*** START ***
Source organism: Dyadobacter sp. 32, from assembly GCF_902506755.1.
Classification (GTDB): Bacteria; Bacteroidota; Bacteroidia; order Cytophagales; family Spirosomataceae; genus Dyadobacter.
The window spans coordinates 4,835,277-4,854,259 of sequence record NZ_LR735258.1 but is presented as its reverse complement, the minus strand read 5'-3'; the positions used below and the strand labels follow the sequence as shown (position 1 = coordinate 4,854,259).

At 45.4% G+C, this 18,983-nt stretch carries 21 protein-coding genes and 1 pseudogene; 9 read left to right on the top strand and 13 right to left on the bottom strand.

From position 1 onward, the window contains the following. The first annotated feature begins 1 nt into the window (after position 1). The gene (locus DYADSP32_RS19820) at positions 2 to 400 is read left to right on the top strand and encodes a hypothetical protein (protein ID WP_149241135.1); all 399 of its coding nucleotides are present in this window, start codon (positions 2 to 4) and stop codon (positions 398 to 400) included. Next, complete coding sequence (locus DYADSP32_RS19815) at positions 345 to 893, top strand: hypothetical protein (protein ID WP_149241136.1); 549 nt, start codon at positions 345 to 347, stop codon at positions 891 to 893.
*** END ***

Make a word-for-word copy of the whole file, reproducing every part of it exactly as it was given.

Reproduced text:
Source organism: Dyadobacter sp. 32, from assembly GCF_902506755.1.
Classification (GTDB): Bacteria; Bacteroidota; Bacteroidia; order Cytophagales; family Spirosomataceae; genus Dyadobacter.
The window spans coordinates 4,835,277-4,854,259 of sequence record NZ_LR735258.1 but is presented as its reverse complement, the minus strand read 5'-3'; the positions used below and the strand labels follow the sequence as shown (position 1 = coordinate 4,854,259).

At 45.4% G+C, this 18,983-nt stretch carries 21 protein-coding genes and 1 pseudogene; 9 read left to right on the top strand and 13 right to left on the bottom strand.

From position 1 onward, the window contains the following. The first annotated feature begins 1 nt into the window (after position 1). The gene (locus DYADSP32_RS19820) at positions 2 to 400 is read left to right on the top strand and encodes a hypothetical protein (protein ID WP_149241135.1); all 399 of its coding nucleotides are present in this window, start codon (positions 2 to 4) and stop codon (positions 398 to 400) included. Next, complete coding sequence (locus DYADSP32_RS19815) at positions 345 to 893, top strand: hypothetical protein (protein ID WP_149241136.1); 549 nt, start codon at positions 345 to 347, stop codon at positions 891 to 893.